By Duncan Kennedy
BBC News, Mexico City
Go to the centre of Mexico City after dark and you can see the women start to colonise the district.
The grey suits that are everywhere during daylight hours give way to multi-coloured miniskirts as the time arrives for a different kind of product to be traded.
There are not enough street corners to accommodate all the women. Instead, there are rows of them along the main boulevards.
The parade of women means the male clients can stay in the dry warmth of their cars as they make their impersonal choice.
One estimate says there are 3,000 prostitutes in the city at any one time.
But what happens when they get older and can no longer walk the streets?
One answer lies behind an unremarkable brown door of a two-storey block in the city's poorer northern neighbourhood.
Push open the door and you walk into what is believed to be the world's first retirement home for prostitutes.
A fountain in its central court yard gives it the tranquil feeling of a home for pensioners in Florida.
Here all of the 30 women who have so far moved in are former workers in the sex industry.
The house is the idea of Carmen Munoz, herself a prostitute for 20 years.
"It's taken me a long time to get this place opened," she says. "We had to convince the local government and the police it was needed. But when I saw elderly women lying in the streets with nowhere to go, I knew I had to act."
An enlightened city mayor and private donors are paying for the home, Carmen says.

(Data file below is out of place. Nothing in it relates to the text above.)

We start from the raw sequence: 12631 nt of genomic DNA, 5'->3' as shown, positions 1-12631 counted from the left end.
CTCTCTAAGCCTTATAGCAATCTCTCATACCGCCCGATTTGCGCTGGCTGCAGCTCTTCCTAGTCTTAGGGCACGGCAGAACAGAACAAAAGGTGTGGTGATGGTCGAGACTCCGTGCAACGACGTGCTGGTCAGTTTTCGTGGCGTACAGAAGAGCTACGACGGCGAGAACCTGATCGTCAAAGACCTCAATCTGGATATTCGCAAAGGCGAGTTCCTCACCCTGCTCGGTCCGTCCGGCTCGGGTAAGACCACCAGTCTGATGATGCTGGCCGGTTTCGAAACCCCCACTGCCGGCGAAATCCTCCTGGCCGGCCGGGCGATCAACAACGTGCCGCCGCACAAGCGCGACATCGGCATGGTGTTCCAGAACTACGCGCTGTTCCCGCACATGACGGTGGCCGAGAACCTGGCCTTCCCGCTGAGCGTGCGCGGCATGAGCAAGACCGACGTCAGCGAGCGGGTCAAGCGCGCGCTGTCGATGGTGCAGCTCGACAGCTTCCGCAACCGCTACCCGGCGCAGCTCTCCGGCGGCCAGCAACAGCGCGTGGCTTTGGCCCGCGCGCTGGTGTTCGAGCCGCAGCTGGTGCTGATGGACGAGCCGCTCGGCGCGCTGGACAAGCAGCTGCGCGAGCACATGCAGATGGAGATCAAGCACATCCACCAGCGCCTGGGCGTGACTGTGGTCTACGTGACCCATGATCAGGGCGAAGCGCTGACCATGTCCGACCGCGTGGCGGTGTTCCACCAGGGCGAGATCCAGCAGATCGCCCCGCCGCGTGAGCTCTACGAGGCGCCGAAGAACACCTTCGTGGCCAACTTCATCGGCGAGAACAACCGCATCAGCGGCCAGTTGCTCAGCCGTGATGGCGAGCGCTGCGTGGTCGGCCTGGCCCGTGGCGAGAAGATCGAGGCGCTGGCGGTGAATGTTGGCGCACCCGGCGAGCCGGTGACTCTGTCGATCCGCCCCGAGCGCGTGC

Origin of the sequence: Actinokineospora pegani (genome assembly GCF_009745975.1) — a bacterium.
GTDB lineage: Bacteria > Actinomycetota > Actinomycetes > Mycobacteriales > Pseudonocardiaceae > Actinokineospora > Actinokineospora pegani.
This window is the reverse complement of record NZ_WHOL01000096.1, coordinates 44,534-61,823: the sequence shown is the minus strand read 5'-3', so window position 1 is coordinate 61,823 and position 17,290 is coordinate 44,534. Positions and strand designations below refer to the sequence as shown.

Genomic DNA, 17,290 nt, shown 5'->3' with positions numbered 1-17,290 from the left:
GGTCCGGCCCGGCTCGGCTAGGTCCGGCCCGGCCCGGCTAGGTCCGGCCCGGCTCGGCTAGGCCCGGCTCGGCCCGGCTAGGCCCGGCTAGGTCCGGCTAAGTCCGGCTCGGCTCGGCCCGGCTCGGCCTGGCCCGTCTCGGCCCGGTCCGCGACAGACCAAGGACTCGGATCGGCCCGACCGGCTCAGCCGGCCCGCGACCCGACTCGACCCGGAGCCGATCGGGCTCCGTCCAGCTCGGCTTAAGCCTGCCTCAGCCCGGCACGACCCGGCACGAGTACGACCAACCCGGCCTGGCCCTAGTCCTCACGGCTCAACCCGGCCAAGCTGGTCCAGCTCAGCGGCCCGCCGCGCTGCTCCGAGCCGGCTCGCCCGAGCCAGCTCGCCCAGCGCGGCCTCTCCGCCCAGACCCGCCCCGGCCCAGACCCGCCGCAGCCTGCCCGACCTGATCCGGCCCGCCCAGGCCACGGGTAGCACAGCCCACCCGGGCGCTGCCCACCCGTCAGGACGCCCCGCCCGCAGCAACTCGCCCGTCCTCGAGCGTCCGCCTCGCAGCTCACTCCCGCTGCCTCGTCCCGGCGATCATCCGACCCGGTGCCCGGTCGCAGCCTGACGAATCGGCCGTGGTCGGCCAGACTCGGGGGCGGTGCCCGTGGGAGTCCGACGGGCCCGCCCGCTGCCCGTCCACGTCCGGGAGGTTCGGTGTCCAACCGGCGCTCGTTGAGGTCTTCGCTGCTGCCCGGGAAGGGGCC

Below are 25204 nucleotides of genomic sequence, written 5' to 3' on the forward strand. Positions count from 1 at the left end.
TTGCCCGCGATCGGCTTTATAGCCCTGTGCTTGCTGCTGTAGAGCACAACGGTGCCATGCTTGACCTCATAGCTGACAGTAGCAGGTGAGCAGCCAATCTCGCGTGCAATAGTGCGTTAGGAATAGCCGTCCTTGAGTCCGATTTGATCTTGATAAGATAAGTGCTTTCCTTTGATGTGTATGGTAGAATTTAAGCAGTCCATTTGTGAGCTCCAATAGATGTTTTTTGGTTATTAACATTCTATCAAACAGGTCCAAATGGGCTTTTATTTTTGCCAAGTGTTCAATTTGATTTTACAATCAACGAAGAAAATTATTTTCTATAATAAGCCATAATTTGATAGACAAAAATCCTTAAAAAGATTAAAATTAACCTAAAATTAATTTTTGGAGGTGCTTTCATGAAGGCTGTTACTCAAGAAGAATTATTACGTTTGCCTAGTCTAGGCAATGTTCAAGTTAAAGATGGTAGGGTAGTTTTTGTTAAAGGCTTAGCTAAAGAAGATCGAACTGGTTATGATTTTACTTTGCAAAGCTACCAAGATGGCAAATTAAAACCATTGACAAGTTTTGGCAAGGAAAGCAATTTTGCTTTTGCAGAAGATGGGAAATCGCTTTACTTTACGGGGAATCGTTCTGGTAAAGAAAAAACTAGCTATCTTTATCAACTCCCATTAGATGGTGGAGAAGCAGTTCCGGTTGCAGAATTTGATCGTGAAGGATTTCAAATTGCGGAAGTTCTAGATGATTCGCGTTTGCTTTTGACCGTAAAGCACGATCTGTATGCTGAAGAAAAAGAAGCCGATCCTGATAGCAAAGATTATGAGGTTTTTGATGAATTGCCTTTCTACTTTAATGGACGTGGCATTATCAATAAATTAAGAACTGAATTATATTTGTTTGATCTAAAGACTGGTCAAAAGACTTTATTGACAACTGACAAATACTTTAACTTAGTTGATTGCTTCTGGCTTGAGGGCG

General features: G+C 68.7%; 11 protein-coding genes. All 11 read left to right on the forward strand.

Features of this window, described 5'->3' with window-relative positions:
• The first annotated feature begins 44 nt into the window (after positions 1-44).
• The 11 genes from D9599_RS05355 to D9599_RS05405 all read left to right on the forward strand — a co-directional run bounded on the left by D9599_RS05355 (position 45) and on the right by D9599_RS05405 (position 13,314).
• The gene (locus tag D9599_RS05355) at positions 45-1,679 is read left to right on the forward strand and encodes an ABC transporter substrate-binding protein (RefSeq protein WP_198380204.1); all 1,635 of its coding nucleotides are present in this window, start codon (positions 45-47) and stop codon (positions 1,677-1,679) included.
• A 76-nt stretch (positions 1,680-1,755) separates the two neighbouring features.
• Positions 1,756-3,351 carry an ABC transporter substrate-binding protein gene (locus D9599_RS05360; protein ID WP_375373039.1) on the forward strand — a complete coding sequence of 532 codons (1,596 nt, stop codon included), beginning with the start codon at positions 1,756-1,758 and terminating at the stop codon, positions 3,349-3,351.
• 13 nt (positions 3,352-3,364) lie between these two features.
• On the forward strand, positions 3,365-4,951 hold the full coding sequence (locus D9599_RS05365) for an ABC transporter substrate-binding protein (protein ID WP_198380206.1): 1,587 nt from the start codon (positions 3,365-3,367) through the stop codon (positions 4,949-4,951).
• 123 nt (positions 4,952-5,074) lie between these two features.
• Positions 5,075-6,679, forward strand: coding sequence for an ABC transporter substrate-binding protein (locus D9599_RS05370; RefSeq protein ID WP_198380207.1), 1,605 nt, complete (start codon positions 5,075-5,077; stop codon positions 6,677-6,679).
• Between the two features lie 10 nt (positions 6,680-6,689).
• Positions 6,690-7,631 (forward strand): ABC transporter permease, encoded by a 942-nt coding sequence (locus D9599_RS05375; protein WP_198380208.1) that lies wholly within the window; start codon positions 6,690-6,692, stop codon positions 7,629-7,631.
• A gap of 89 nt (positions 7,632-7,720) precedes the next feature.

As we talk, one woman shuffles by on a walking frame. Carmen turns to me and whispers: "She's 90 and spent 40 years as a working girl."
Set around a central square with walls painted in blue and yellow, the house is called Casa Xochiquetzal. It is named after the Aztec goddess of beauty and sexual love.
We go into the room of Maria, 75. On one wall hangs a small picture of Jesus. A collection of six black, brown and blue hand bags are pinned to another.
It is a sign, she tells me, of her determination to retain some femininity in a career of cold, anonymous, encounters.
After providing a lifetime of comfort for others she, like all those here, was condemned to a life of solitude herself.
"Before I came here, I lived with people who used to hurt me. If I couldn't pay the rent they used to make me suffer very much," Maria says, before breaking down in tears.
Later, we see other women and more rooms, most of them equipped with nothing but a bed.
Any money the women earned was long ago siphoned off by pimps and corrupt police officers.
I see a young boy and girl playing by the fountain. Carmen tells me there is an occasional visit by a grandchild. But the sons, daughters, brothers and sisters of the women stay away.
"In a country like Mexico which is very conservative and religious, those friends and family don't want to know," she says.
Martha, 74, has not seen her two sons for years. The house now provides the dignified sanctuary so long denied her.
"I have many comforts here," she says. "There's food and a roof over my head. I don't want much, just security and to be with friends."
Until now, Martha and the other residents were proof that the sex industry had a forgotten demographic: elderly, former practitioners, discarded by the cruel forces of a market that penalises the imperfections of old age.
But after a life of violence, discrimination and exploitation, these women have at last found people who are showing them compassion.
Prostitution is the oldest profession in the world, but some of its oldest professionals now have a place to call home.